On this cool, rainy Easter Sunday, I have a couple of books/audio books to write about.
I finished reading Grave Concern by Judith Millar last week. This Canadian novel tells the story of a middle-aged woman, Kate Smithers, who returns to her hometown of Pine Rapids in rural Ontario after her elderly parents are killed in a car accident. She starts her own grave-tending business to make ends meet, and gets to know some of the quirky inhabitants of the town, some of whom are keeping secrets. This funny, moving, mysterious novel was delightful, and although the plot is often dark, the tone is always light and entertaining. I would certainly recommend it to just about anyone, I guess mainly female readers. The only complaint I had is that I didn’t quite understand the last page of the novel, part of the Epilogue and so the author clearly felt if was important to include. Maybe I will try to contact the author to ask about it. Otherwise, it was a fun, interesting read.
And I’m nearly finished listening to The Crime of Julian Wells by Thomas H Cook. It tells the story of a writer, Wells, who writes about serial killers throughout history who, in the opening scenes of the books, rows himself out to the middle of the pond at his parents’ country house and kills himself, and the search for the truth of his life by his sister, Loretta and his friend, Philip. I am not really enjoying it, but I’m so close to the end that I will finish it, hopefully later today. The story is not really that interesting, and I’m getting tired of hearing about how talented and adventurous Julian was, and what a relatively boring person Philip was in comparison. Having said that, if there was actually more information about Philip and his own life, or even of Loretta’s life experiences, perhaps it may have been more interesting for this listener. Being immersed in the life of a dead man is less interesting than it initially sounded in the description of the book. I think I will try reading some other novels by this author, as his writings have been well-reviewed - maybe it’s just this title that didn’t grab me.
And I’m half-way through The Corrections by Jonathan Franzen, and, while it was a challenge to get into, I’m now loving it. It is such an involved and ambitious novel, detailing the experiences of the Lambert family members and their responses to their mother’s wish to have one last Christmas at the family home. If I recall correctly, each of the three adult children have a section in which they detail their own experiences, including their mother’s experiences as her husband, Alfred, suffers more and more symptoms of dementia and Parkinson’s. I read this novel many years ago, and have little recollection of the story until I’m rereading a particular section. It is my book club selection for Friday’s discussion, and I have no idea how my members will respond to this; I’m sure some have already read this before, as I have done. I’ll let you know what they think after our meeting.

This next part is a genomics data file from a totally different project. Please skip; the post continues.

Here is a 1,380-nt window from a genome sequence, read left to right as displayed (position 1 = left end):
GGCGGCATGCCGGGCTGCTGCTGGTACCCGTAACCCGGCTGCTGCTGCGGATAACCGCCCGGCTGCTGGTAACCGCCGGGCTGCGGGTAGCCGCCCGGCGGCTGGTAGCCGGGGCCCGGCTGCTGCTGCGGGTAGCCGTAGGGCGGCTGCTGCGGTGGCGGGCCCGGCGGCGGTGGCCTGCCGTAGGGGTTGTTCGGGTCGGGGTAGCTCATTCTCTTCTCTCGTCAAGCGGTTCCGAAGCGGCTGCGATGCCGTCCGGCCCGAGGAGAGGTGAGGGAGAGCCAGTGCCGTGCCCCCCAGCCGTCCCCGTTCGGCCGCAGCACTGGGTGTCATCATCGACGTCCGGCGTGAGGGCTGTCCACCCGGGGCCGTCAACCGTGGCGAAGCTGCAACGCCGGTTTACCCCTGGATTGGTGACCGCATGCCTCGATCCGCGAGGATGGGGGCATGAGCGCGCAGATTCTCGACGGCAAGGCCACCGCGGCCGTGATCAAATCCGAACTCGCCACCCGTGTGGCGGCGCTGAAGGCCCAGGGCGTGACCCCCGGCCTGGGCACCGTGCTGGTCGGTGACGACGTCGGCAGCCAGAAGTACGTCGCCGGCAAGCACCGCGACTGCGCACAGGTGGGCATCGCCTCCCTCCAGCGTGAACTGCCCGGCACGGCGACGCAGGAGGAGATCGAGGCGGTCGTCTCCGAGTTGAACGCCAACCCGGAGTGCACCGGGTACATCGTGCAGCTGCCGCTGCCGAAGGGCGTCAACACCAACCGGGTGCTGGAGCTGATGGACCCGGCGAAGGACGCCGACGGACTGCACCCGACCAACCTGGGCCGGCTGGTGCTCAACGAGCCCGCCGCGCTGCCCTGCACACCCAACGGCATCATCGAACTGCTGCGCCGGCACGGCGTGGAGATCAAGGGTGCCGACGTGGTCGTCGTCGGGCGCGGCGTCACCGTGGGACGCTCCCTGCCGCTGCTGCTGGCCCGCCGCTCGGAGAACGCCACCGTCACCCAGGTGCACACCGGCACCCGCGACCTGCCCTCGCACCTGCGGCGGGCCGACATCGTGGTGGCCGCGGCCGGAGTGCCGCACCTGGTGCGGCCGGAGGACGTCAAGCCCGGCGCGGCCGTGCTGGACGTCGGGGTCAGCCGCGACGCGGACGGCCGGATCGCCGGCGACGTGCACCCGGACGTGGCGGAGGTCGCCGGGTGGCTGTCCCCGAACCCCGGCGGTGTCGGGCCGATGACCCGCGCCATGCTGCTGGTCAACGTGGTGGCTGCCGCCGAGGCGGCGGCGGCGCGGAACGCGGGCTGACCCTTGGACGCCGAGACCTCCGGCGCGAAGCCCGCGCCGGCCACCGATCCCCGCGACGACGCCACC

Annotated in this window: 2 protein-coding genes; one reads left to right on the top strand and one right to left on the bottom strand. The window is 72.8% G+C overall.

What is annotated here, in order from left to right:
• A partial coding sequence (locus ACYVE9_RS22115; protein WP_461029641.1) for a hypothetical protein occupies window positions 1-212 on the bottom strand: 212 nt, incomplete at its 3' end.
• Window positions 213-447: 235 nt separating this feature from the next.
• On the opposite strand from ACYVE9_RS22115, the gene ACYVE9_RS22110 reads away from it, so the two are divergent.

Because I knew I had The Corrections to read for next week, I resisted the urge to reread The Winter of our Discontent by John Steinbeck, probably my all-time favourite novel. I always have the desire to read it around this time of year because it opens with the main character, Ethan Hawley, sweeping out the grocery shop where he works on Good Friday. He comments on the required closure of the shop at a particular hour to commemorate the death of Jesus on the cross, and he sermonizes in his own version of "latin" to the cans on the shelves while he prepares the shop. It is such a vivid image from this book for me, that I envision it every year at this time and feel the need to reread the book. I don't think I read it last year, for some reason, and it's always a most effective rereading if I can start it on Easter weekend, the time during which the story itself begins. Alas, I had to get to my bookclub book instead, so it'll have to wait until later.